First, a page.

How to install permeable membranes right first time

How to install permeable membranes right first time

Nick King, Portfolio Manager at Klober UK explains the steps builders need to take to make sure permeable membranes are installed right first time.

Whether it’s for a roof on a new-build home, an extension on a property, or simply looking to fix mould and damp issues, builders may find that they need to turn to air and vapour permeable membranes to help provide ventilation into the roof space.

Installing these membranes correctly is critical to ensure they perform as intended, and there are six key steps to take when fitting these roofing products. Besides correct installation, choosing the right membranes from the outset can help builders save time and costs too.

Step 1 – Check Certification

Before installing, contractors should check the credentials of the membrane they are planning to use, so the correct ventilation requirements can be considered.

Non-breathable membranes will require additional ventilation whereas breathable membranes, such as Klober’s vapour permeable Permo Forte 145, will aid the ventilation process, and not require as much additional ventilation. Membranes that are both air and vapour permeable, such as Klober’s Permo Air 160, are often selected as they can totally negate the need for any additional ventilation.

It is advisable to double check the specific information or certification of the membrane that is being used before installation.

Step 2 – Fit Eaves Ventilation Products 

After checking the membrane’s credentials, builders will need to evaluate what eaves ventilation system is needed for the roof, and ensure that any eaves ventilation products being used, for either cold or warm roof construction, are fitted correctly.

Eaves ventilation products including fascia vents, roll out rafter trays and underlay support trays, should be fitted at the same time, and are available through Klober. 

Step 3 – Install the Membrane

Klober membranes should always be installed with the printed side facing upwards, and they come with a headlap guideline to help with the installation process. When installing the membrane in an unsupported situation, such as in a typical cold roof loft space, it is important to lay it so that a drape can be created between the rafters. A maximum of 15mm is sufficient to allow any water that may find its way to the top of the membrane to run to the eaves and into the guttering.

When installing the first layer of membrane, make sure it is laid parallel with the eaves, so that the bottom edge of the product finishes in line with the over fascia vent or fascia board. It should also be noted that modern day membranes do not tend to be permanently UV stable. Membranes should not be draped into the gutter as this is the job of the bottom lip underlay support tray.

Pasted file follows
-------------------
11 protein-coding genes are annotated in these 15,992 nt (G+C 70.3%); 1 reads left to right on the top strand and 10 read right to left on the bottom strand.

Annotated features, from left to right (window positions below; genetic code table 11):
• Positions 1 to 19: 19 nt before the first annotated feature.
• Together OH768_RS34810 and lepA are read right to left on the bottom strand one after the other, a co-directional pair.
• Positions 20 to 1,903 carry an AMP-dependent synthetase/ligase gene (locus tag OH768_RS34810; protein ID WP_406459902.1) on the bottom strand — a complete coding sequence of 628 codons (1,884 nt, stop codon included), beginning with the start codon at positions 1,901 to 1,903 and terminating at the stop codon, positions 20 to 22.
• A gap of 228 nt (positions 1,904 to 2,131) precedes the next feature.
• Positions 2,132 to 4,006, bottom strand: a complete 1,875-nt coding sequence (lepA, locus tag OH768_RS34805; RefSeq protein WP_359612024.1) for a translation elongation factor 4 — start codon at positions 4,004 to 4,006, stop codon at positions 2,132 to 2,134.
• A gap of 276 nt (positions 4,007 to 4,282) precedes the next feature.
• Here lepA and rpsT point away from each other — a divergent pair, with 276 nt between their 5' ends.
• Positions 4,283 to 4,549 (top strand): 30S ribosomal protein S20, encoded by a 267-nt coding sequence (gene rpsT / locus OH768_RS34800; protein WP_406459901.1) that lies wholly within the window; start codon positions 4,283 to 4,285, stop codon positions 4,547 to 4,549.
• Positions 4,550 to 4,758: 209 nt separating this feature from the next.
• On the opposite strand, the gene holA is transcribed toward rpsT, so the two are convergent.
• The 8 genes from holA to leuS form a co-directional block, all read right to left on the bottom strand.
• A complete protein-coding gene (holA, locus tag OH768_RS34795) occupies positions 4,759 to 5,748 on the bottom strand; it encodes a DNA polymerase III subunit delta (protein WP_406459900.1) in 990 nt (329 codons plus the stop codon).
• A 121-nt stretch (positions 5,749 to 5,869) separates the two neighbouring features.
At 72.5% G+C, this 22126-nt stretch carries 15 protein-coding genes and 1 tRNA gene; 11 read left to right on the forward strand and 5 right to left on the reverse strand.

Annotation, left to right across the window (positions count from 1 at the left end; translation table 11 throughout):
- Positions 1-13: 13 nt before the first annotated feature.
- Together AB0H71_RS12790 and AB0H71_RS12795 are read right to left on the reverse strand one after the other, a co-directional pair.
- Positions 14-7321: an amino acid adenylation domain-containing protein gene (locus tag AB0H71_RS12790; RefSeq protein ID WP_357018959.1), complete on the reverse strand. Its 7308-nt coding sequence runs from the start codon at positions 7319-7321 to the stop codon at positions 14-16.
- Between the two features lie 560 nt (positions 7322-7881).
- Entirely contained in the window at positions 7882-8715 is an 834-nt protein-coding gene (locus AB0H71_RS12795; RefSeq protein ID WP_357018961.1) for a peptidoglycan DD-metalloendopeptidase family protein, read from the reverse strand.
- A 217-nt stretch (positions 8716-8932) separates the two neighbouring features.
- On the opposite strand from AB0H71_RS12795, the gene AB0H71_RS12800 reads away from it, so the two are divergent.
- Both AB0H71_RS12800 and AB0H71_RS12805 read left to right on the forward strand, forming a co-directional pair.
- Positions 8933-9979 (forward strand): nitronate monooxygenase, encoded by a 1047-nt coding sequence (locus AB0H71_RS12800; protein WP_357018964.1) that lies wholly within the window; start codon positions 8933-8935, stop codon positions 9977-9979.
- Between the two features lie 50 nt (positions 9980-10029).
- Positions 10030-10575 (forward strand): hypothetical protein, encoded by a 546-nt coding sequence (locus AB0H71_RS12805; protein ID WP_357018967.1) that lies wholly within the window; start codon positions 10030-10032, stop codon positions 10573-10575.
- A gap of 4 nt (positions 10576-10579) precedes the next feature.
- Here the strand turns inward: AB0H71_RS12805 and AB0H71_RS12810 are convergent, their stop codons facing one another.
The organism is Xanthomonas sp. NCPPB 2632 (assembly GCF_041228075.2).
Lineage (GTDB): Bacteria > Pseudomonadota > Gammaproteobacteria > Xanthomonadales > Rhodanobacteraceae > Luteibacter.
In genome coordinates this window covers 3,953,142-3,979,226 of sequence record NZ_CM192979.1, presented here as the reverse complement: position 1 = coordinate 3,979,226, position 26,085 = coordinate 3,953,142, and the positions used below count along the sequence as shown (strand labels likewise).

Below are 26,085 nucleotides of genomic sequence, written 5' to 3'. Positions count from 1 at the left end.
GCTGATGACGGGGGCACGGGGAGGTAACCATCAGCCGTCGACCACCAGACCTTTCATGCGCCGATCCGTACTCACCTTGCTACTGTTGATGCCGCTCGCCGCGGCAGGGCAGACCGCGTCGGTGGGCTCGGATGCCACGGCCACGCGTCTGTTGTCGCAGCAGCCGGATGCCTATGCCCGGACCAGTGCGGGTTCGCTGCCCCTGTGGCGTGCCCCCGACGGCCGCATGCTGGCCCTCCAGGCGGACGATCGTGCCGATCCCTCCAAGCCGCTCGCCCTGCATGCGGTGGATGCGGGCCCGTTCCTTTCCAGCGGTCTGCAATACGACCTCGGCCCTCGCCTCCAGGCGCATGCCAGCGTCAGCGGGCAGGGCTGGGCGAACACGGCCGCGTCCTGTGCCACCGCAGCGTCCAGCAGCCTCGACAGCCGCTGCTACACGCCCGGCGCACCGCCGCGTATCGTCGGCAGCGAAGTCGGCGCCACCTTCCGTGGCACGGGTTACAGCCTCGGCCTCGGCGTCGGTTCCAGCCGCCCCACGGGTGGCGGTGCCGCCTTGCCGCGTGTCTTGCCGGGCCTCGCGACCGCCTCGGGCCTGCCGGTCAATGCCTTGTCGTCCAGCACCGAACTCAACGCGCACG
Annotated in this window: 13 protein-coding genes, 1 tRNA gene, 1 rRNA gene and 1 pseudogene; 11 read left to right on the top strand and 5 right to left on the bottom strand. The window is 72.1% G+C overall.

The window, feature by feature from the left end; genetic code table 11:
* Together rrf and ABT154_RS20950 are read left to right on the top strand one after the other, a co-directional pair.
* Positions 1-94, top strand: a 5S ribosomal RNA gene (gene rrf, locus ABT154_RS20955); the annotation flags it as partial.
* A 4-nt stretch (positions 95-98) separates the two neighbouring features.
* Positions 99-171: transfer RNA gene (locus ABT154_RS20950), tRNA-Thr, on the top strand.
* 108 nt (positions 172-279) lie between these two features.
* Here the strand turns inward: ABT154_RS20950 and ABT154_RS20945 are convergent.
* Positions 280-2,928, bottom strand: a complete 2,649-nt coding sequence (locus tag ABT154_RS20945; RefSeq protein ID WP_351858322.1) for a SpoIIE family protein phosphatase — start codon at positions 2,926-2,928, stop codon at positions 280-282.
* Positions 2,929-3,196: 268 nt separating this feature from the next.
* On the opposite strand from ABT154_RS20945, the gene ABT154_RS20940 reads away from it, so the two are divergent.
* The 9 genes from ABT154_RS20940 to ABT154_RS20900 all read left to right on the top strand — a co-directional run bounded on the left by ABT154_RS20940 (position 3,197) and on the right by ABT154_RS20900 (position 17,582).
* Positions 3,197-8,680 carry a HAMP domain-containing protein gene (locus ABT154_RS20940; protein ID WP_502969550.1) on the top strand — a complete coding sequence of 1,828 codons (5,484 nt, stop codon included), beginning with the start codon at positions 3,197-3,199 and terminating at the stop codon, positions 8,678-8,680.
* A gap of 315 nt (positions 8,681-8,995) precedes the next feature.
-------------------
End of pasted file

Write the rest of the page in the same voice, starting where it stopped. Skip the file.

Continue with the following runs of membrane, using the printed headlap guideline to correctly position the membrane in relation to the roof pitch.

Step 4 – Use Headlap Guidelines

To provide an example, BS 5534 tells us that for a roof pitch of around 35 degrees, a 150mm headlap would be required. BS 5534 requires the headlap of the membrane to be secured and the zonal performance to be declared by the manufacturer. There are three ways of addressing this, depending on the individual project requirements.

The headlap can either be secured underneath a batten, or a separate tape could be used. Permo Forte 145 for example, is suitable with a battened headlap for zones one to four whereas a tape would be required for zone five.

Step 5 – Enable Ventilation

If high level ventilation is required, then a Klober ventilated dry ridge system can be used. In this case, the membrane should be stopped short of the apex by 30mm, to allow passage for ventilation. If no ventilation is required, then the membrane can be carried over the apex if preferred. Battening can then commence.

Step 6 Battening

Battening secures the membrane to the rafters and will be followed by the roof finish, for example a concrete interlocking tile. Various accessories are available, including tapes and sealants, for nail penetrations and to help create an airtight seal around a variety of details.

A Leak-Free Solution

When fitted correctly and used as a secondary barrier behind the tiles or slates, air and vapour permeable membranes will not leak and will give the homeowner a well-ventilated space for years to come.

For more assistance with installing any of Klober’s products, visit

To watch a video that outlines the installation of roofing membranes visit How to Install a Roofing Membrane (

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